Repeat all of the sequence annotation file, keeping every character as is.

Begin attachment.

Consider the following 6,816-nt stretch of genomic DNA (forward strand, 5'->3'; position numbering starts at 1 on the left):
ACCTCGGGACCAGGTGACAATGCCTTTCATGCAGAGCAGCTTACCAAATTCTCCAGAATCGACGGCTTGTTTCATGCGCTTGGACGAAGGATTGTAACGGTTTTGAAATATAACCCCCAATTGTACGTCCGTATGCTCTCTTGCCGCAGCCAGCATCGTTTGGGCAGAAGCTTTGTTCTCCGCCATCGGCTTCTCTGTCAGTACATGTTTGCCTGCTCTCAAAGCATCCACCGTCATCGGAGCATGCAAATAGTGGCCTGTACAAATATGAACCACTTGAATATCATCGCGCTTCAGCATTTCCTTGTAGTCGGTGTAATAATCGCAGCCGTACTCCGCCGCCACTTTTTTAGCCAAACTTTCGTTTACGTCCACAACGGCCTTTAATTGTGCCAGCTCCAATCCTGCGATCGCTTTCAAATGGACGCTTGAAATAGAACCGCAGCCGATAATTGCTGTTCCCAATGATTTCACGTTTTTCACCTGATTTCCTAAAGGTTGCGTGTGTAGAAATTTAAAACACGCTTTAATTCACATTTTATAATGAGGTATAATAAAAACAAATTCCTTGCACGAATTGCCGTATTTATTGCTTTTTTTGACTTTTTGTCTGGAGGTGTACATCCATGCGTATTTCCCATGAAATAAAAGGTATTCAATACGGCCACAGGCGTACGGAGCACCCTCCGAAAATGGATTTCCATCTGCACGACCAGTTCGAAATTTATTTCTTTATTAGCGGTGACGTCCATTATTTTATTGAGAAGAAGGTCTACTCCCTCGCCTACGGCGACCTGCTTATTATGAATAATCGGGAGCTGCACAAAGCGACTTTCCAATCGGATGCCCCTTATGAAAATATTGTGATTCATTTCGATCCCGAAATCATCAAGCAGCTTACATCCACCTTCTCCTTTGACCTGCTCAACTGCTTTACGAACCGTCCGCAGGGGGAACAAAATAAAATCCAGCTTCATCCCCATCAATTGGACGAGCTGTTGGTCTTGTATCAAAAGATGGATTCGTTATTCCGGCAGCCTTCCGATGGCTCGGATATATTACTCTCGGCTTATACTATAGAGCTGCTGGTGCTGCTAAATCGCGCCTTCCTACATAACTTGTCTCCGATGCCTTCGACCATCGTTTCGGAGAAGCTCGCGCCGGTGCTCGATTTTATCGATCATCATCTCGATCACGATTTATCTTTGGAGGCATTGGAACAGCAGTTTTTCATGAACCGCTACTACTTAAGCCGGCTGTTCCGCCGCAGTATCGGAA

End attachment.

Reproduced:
Consider the following 6,816-nt stretch of genomic DNA (forward strand, 5'->3'; position numbering starts at 1 on the left):
ACCTCGGGACCAGGTGACAATGCCTTTCATGCAGAGCAGCTTACCAAATTCTCCAGAATCGACGGCTTGTTTCATGCGCTTGGACGAAGGATTGTAACGGTTTTGAAATATAACCCCCAATTGTACGTCCGTATGCTCTCTTGCCGCAGCCAGCATCGTTTGGGCAGAAGCTTTGTTCTCCGCCATCGGCTTCTCTGTCAGTACATGTTTGCCTGCTCTCAAAGCATCCACCGTCATCGGAGCATGCAAATAGTGGCCTGTACAAATATGAACCACTTGAATATCATCGCGCTTCAGCATTTCCTTGTAGTCGGTGTAATAATCGCAGCCGTACTCCGCCGCCACTTTTTTAGCCAAACTTTCGTTTACGTCCACAACGGCCTTTAATTGTGCCAGCTCCAATCCTGCGATCGCTTTCAAATGGACGCTTGAAATAGAACCGCAGCCGATAATTGCTGTTCCCAATGATTTCACGTTTTTCACCTGATTTCCTAAAGGTTGCGTGTGTAGAAATTTAAAACACGCTTTAATTCACATTTTATAATGAGGTATAATAAAAACAAATTCCTTGCACGAATTGCCGTATTTATTGCTTTTTTTGACTTTTTGTCTGGAGGTGTACATCCATGCGTATTTCCCATGAAATAAAAGGTATTCAATACGGCCACAGGCGTACGGAGCACCCTCCGAAAATGGATTTCCATCTGCACGACCAGTTCGAAATTTATTTCTTTATTAGCGGTGACGTCCATTATTTTATTGAGAAGAAGGTCTACTCCCTCGCCTACGGCGACCTGCTTATTATGAATAATCGGGAGCTGCACAAAGCGACTTTCCAATCGGATGCCCCTTATGAAAATATTGTGATTCATTTCGATCCCGAAATCATCAAGCAGCTTACATCCACCTTCTCCTTTGACCTGCTCAACTGCTTTACGAACCGTCCGCAGGGGGAACAAAATAAAATCCAGCTTCATCCCCATCAATTGGACGAGCTGTTGGTCTTGTATCAAAAGATGGATTCGTTATTCCGGCAGCCTTCCGATGGCTCGGATATATTACTCTCGGCTTATACTATAGAGCTGCTGGTGCTGCTAAATCGCGCCTTCCTACATAACTTGTCTCCGATGCCTTCGACCATCGTTTCGGAGAAGCTCGCGCCGGTGCTCGATTTTATCGATCATCATCTCGATCACGATTTATCTTTGGAGGCATTGGAACAGCAGTTTTTCATGAACCGCTACTACTTAAGCCGGCTGTTCCGCCGCAGTATCGGAA